University of Worcester Worcester Research and Publications
 
  USER PANEL:
  ABOUT THE COLLECTION:
  CONTACT DETAILS:

Consequences of climate change on airborne pollen in Bavaria, Central Europe

Rojo, J., Picornell, A., Oteros, J., Werchan, M., Werchan, B., Bergmann, K., Smith, Matt ORCID: https://orcid.org/0000-0002-4170-2960, Weichenmeier, I., Schmidt-Weber, C.B. and Buters, J. (2021) Consequences of climate change on airborne pollen in Bavaria, Central Europe. Regional Environmental Change, 21 (1). pp. 1-13. ISSN Print: 1436-3798 Online: 1436-378X

[img] Text
Manuscript_climate_change_without_remarks.docx
Restricted to Repository staff only

Download (95kB) | Request a copy
[img] Text
Supplementary Material.pdf
Restricted to Repository staff only until 8 January 2022.

Download (5MB) | Request a copy
[img] Archive
Figures.zip
Restricted to Repository staff only until 8 January 2022.

Download (3MB) | Request a copy
[img] Text
Manuscript_climate_change_without_remarks.pdf
Restricted to Repository staff only until 8 January 2022.

Download (232kB) | Request a copy

Abstract

Climate change affects the reproductive life cycles of plants, including pollen production, which has consequences for allergic respiratory diseases. We examined climatic trends at eight locations in Bavaria, Southern Germany, with pollen time series of at least 10 years (up to 30 years in Munich). Climate change in Bavaria was characterized by a rise in temperature, but not during the winter. There is also a trend towards a more continental climate in Bavaria, which is significant in the Alps in the south of the territory. The influence of climate change depended on pollen type. Wind-pollinated arboreal species (e.g. Alnus, Betula and Cupressaceae/Taxaceae) showed advances in the start and end dates of pollen seasons and an increase in pollen load. These changes correlated negatively with late-winter (February) and spring temperatures (April). For herbaceous species, like Poaceae and Urticaceae, an earlier season was observed. Although precipitation is not a limiting factor in Southern Germany, water availability in the spring did influence the magnitude of grass pollen seasons. The effect of climatic change on the characteristics of pollen seasons was also more pronounced at higher altitudes, significant at > 800 m above sea level. Our results show that trends for start, end dates and intensity were similar at all locations, but only statistically significant at some. If we assume that earlier and more intense pollen seasons result in increases in prevalence and severity of allergic diseases, then the effect of climate change on public health in Bavaria may be significant.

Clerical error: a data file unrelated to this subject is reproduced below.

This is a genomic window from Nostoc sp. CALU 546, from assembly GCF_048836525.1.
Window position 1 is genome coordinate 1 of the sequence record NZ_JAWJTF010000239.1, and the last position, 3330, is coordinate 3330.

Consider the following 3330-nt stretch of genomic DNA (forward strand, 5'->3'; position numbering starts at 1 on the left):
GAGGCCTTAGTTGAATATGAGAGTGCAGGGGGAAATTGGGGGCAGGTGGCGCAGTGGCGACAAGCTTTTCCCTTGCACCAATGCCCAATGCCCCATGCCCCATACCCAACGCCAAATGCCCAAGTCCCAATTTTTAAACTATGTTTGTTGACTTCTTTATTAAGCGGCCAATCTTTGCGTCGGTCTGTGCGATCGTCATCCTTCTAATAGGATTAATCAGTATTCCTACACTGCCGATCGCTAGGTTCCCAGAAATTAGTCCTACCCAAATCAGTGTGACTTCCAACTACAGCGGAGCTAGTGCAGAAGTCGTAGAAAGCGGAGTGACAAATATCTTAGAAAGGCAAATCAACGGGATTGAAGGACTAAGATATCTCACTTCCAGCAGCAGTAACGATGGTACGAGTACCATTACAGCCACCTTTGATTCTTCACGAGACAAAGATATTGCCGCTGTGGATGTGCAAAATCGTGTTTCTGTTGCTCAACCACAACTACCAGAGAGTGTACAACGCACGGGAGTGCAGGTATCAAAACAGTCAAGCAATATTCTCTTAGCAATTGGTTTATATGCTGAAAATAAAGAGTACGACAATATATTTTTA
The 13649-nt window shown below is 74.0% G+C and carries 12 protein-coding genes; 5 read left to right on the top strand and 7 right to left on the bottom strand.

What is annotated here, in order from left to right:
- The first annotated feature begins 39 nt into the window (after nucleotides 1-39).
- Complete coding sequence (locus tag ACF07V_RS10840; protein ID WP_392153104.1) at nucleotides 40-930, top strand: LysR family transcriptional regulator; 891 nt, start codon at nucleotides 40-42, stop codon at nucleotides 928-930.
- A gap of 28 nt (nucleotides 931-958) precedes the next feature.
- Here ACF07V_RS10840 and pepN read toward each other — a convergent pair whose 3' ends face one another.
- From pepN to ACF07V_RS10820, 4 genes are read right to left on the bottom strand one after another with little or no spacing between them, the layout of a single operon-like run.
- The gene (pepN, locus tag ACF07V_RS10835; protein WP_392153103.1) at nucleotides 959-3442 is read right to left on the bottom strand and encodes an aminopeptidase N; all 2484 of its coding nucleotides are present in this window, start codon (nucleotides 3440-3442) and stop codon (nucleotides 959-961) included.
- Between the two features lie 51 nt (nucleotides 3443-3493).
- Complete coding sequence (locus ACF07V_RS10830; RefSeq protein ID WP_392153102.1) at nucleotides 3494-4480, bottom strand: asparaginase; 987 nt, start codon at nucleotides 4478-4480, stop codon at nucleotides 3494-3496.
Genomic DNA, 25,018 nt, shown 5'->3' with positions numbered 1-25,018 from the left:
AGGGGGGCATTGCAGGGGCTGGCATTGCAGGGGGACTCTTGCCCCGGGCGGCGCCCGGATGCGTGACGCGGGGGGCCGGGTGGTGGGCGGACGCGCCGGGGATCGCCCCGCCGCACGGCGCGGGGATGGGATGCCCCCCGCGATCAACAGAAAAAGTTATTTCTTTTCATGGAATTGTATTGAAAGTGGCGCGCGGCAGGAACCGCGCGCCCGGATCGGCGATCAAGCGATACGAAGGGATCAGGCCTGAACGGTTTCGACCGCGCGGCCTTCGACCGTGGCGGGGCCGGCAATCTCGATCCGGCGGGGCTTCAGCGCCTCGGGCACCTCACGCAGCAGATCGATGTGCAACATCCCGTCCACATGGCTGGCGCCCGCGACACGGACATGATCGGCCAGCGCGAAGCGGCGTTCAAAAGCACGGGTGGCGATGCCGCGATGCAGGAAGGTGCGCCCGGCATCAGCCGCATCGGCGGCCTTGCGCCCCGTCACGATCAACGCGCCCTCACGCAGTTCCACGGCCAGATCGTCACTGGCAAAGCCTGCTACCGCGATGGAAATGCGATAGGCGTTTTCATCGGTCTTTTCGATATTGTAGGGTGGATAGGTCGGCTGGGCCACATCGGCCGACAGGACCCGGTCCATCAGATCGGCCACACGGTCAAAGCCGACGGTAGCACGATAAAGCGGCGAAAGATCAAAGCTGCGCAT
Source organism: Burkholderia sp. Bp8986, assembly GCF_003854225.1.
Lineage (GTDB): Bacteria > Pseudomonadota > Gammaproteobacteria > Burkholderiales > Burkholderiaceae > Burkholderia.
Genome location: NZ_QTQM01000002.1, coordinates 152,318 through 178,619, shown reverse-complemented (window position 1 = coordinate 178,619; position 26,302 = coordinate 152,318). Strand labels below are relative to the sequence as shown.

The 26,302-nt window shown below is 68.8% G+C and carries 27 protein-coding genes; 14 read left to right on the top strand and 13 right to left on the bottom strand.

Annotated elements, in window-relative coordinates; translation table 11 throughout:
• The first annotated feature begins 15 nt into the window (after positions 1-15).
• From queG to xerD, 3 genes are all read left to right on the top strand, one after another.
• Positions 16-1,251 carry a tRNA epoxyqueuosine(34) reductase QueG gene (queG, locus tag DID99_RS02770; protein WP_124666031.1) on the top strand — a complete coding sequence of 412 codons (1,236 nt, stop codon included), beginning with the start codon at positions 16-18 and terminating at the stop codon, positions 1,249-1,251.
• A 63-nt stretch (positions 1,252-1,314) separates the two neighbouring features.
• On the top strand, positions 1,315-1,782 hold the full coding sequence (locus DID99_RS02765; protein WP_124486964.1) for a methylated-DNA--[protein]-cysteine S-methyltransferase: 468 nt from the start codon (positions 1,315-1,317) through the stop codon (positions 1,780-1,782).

Item Type: Article
Additional Information:

Staff and students at the University of Worcester can access the full-text of the online published article via the online Library Search. External users should check availability with their local library or Interlibrary Requests Service.

Uncontrolled Discrete Keywords: climate change, pollen, precipitation, temperature, allergy, health
Subjects: G Geography. Anthropology. Recreation > G Geography (General)
G Geography. Anthropology. Recreation > GB Physical geography
G Geography. Anthropology. Recreation > GE Environmental Sciences
Q Science > Q Science (General)
Divisions: College of Health, Life and Environmental Sciences > School of Science and the Environment
Related URLs:
Depositing User: Matthew Smith
Date Deposited: 25 Feb 2021 11:43
Last Modified: 25 Feb 2021 11:43
URI: https://eprints.worc.ac.uk/id/eprint/10234

Actions (login required)

View Item View Item
 
     
Worcester Research and Publications is powered by EPrints 3 which is developed by the School of Electronics and Computer Science at the University of Southampton. More information and software credits.